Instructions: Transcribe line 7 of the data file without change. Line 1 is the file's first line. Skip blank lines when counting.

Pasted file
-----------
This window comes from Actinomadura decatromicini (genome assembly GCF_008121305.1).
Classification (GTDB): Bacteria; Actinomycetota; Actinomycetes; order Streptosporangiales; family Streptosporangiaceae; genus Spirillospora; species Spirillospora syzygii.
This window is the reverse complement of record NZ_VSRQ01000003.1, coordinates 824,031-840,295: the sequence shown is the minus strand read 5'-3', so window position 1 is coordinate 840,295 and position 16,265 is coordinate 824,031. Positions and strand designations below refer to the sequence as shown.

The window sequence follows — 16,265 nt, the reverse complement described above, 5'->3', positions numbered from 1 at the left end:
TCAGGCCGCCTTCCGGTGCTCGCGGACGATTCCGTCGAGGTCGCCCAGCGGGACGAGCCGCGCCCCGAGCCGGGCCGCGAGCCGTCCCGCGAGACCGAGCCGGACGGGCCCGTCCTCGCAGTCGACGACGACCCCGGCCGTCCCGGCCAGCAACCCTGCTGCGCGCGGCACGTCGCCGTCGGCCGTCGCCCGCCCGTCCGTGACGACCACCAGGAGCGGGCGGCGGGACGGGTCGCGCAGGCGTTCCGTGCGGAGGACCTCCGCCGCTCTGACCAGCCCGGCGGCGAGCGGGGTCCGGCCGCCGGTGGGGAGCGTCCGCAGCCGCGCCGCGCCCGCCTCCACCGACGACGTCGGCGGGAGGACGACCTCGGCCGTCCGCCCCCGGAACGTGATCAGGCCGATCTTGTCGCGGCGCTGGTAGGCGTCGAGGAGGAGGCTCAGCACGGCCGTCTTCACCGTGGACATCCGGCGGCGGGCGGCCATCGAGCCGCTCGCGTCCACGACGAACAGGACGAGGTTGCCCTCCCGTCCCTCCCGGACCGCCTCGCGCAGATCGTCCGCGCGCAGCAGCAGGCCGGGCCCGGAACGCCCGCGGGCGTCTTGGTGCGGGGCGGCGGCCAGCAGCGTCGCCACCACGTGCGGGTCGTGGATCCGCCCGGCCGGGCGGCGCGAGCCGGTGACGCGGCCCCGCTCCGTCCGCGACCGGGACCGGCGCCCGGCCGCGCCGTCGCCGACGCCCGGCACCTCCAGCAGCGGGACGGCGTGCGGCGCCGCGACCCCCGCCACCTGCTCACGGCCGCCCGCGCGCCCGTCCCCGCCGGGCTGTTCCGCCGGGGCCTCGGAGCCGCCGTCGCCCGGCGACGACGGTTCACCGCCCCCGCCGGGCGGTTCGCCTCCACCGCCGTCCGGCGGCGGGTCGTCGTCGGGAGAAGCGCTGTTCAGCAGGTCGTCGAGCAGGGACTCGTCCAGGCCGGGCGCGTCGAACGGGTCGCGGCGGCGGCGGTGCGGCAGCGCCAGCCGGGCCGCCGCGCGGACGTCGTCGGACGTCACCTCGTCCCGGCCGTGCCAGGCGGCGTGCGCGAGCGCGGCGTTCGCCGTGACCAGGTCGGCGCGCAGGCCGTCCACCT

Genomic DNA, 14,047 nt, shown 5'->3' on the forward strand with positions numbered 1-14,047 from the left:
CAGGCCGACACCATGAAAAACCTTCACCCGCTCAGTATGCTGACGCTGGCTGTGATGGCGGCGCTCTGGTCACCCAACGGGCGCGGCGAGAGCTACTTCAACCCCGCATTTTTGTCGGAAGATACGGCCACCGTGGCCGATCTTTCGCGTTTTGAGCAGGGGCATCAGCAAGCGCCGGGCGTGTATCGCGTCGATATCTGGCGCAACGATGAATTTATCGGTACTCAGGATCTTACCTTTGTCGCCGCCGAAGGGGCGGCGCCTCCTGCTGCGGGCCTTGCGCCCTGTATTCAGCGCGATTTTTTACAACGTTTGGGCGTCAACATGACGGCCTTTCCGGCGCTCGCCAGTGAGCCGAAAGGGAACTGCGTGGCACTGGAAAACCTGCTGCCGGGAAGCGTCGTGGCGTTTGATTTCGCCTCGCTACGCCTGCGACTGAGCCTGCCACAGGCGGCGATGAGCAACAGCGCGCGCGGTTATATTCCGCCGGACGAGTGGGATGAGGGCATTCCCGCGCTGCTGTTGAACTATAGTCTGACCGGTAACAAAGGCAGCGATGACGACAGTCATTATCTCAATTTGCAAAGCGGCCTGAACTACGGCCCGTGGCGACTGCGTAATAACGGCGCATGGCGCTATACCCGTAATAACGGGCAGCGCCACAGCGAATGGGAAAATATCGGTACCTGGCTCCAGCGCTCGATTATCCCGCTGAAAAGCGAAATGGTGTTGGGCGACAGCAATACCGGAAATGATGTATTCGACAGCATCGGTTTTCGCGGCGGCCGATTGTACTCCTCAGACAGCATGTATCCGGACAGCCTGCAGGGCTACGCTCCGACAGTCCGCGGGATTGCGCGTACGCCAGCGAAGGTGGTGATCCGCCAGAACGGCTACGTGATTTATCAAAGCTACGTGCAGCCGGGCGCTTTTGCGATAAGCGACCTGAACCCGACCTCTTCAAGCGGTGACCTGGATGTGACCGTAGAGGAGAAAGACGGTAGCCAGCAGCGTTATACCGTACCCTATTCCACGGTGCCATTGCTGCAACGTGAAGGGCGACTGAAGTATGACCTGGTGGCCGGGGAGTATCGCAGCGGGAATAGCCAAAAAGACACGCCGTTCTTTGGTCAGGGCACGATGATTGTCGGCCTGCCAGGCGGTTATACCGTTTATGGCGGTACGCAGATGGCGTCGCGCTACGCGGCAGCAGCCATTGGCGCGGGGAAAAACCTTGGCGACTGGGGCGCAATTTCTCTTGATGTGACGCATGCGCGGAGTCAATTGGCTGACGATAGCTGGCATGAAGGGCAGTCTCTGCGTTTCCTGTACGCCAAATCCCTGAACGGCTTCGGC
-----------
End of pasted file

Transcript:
CAGGCCGACACCATGAAAAACCTTCACCCGCTCAGTATGCTGACGCTGGCTGTGATGGCGGCGCTCTGGTCACCCAACGGGCGCGGCGAGAGCTACTTCAACCCCGCATTTTTGTCGGAAGATACGGCCACCGTGGCCGATCTTTCGCGTTTTGAGCAGGGGCATCAGCAAGCGCCGGGCGTGTATCGCGTCGATATCTGGCGCAACGATGAATTTATCGGTACTCAGGATCTTACCTTTGTCGCCGCCGAAGGGGCGGCGCCTCCTGCTGCGGGCCTTGCGCCCTGTATTCAGCGCGATTTTTTACAACGTTTGGGCGTCAACATGACGGCCTTTCCGGCGCTCGCCAGTGAGCCGAAAGGGAACTGCGTGGCACTGGAAAACCTGCTGCCGGGAAGCGTCGTGGCGTTTGATTTCGCCTCGCTACGCCTGCGACTGAGCCTGCCACAGGCGGCGATGAGCAACAGCGCGCGCGGTTATATTCCGCCGGACGAGTGGGATGAGGGCATTCCCGCGCTGCTGTTGAACTATAGTCTGACCGGTAACAAAGGCAGCGATGACGACAGTCATTATCTCAATTTGCAAAGCGGCCTGAACTACGGCCCGTGGCGACTGCGTAATAACGGCGCATGGCGCTATACCCGTAATAACGGGCAGCGCCACAGCGAATGGGAAAATATCGGTACCTGGCTCCAGCGCTCGATTATCCCGCTGAAAAGCGAAATGGTGTTGGGCGACAGCAATACCGGAAATGATGTATTCGACAGCATCGGTTTTCGCGGCGGCCGATTGTACTCCTCAGACAGCATGTATCCGGACAGCCTGCAGGGCTACGCTCCGACAGTCCGCGGGATTGCGCGTACGCCAGCGAAGGTGGTGATCCGCCAGAACGGCTACGTGATTTATCAAAGCTACGTGCAGCCGGGCGCTTTTGCGATAAGCGACCTGAACCCGACCTCTTCAAGCGGTGACCTGGATGTGACCGTAGAGGAGAAAGACGGTAGCCAGCAGCGTTATACCGTACCCTATTCCACGGTGCCATTGCTGCAACGTGAAGGGCGACTGAAGTATGACCTGGTGGCCGGGGAGTATCGCAGCGGGAATAGCCAAAAAGACACGCCGTTCTTTGGTCAGGGCACGATGATTGTCGGCCTGCCAGGCGGTTATACCGTTTATGGCGGTACGCAGATGGCGTCGCGCTACGCGGCAGCAGCCATTGGCGCGGGGAAAAACCTTGGCGACTGGGGCGCAATTTCTCTTGATGTGACGCATGCGCGGAGTCAATTGGCTGACGATAGCTGGCATGAAGGGCAGTCTCTGCGTTTCCTGTACGCCAAATCCCTGAACGGCTTCGGC